Add speed, height, adrenaline, and the wind in your face all together. What do you get? A zip line canopy tour, of course. (And if you share this post, you’ll also get some bonus video of a half-mile-plus zipline in Costa Rica.)
For some, the thrill of flying through the trees in the New River Gorge is the experience of a lifetime. But what about the people who get to experience it every day? You may call them lucky, but at the Summit they’ll be known simply as zip line guides.
So what is it like to be one of the few, elite guides? Let’s find out.
A Day In The Life Of A Zip Line Guide
Every day starts with a full course inspection before zip line guests even arrive. According to Andrew Sullivan, an Adventures on the Gorge TreeTops and Gravity Zip Lines guide, checking for dangers on the course like fallen trees, insecure cables or damaged equipment is a must.
“We can do up to three tours a day, but it’s usually just two,” said Sullivan who is in his second year of guiding on the canopy tour just minutes away from the Summit site.
With each trip lasting around 3 hours and plenty of time spent preparing guests and gear, that can make for a long, taxing day. In addition to actually running the course, guides are also responsible for making sure guests are properly outfitted and educated for each tour. After a training session at the Ground School, a controlled 40-foot zip line at the beginning of the course, Sullivan has to assess his new crew and decide whether or not they have the skills to make it through the entire course safely.
“We have to handle scared, hesitant and afraid people,” said Sullivan. “We also have to watch for medical conditions that might be a problem.”
So what if there is a problem even after all of the safety precautions taken by the guides? That’s where their extensive training really kicks in.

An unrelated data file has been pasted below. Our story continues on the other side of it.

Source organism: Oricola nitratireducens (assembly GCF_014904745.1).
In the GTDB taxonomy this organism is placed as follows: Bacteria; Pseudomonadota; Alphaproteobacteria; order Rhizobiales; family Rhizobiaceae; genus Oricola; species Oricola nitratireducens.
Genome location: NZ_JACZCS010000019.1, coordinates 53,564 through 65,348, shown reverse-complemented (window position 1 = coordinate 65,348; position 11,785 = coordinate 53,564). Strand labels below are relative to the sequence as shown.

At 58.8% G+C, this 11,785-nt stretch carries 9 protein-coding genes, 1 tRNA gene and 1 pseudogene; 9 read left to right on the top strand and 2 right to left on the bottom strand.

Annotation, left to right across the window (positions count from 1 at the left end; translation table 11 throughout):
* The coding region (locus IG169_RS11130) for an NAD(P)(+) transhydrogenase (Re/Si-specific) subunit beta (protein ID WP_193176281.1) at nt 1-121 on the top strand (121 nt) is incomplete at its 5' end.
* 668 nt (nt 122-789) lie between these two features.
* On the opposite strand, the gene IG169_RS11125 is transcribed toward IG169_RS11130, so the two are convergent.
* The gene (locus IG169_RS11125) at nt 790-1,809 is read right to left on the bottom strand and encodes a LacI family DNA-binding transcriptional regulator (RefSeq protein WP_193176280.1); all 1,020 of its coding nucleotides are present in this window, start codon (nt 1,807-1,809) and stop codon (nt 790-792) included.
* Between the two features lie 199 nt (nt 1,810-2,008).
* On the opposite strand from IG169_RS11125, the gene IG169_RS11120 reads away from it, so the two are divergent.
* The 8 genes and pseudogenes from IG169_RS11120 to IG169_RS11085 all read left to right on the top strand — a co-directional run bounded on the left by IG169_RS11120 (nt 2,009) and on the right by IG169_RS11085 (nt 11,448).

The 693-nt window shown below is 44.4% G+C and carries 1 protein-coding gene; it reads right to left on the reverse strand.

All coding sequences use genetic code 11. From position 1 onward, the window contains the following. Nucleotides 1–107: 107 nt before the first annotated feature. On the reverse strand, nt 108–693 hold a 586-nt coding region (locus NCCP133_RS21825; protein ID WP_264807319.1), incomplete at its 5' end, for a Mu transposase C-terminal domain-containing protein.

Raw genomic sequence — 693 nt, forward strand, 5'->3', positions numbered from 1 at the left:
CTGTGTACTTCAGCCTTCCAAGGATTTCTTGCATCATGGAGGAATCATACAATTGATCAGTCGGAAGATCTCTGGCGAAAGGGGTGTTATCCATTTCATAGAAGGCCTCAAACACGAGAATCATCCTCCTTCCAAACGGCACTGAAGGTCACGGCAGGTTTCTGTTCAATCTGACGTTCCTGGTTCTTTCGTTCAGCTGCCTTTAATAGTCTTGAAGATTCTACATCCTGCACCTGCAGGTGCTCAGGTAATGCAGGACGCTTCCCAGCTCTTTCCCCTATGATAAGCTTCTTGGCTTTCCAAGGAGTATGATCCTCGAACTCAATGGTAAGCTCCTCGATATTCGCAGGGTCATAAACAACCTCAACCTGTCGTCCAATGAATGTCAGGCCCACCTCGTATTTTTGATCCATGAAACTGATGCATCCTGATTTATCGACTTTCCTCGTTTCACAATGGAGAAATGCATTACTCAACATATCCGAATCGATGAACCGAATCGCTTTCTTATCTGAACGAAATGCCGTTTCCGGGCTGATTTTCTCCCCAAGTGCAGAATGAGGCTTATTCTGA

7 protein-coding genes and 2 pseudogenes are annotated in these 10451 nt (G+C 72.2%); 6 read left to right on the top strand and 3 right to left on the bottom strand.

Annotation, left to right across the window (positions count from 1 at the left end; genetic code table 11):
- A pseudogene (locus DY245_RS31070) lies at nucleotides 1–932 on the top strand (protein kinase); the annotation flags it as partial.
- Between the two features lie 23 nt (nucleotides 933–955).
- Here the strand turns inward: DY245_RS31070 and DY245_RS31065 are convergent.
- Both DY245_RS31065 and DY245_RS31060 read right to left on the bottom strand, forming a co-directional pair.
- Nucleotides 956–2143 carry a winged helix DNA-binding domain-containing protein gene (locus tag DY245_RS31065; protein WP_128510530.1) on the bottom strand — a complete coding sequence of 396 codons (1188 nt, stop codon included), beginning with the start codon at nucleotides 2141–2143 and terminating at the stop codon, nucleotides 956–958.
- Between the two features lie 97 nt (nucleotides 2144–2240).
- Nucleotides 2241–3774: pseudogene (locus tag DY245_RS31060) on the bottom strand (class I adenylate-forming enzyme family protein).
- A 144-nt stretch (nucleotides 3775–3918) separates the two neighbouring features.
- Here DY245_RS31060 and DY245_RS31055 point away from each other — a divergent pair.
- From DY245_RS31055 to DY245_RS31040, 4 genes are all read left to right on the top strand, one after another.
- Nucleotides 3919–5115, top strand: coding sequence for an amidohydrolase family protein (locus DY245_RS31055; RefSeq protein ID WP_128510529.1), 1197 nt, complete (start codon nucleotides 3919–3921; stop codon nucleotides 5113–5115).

Each zip line guide has to be approved by the Association for Challenge Course Technology, or ACCT for short. The ACCT sets strict safety standards that make sure the guide’s skills are up to par for any worst-case scenario.
After an initial 60 hours of training on the zip line course, guides are then subjected to a series of safety challenges to test their knowledge and earn their highline rescue certification. The tests, which are time sensitive, simulate the experience a guide would have when lowering an injured person from one of the 40- to 85-foot towers on the course.
[pullquote]“We have to be able to lower someone safely at any point on the course.” — Andrew Sullivan, TreeTops Canopy Tour Guide[/pullquote]
Think you can still handle it? We’re just getting to the most important skill of all.
In addition to all of the intense safety measures that are taken, guides are expected to give their guests a great experience, too. That means learning about the history, environment and culture that make the New River Gorge region special.
Oh, and telling the occasional joke never hurts, either.
Do you think you could handle all of the physical expectations of being a zip line guide? Give us your $0.02 in the comments.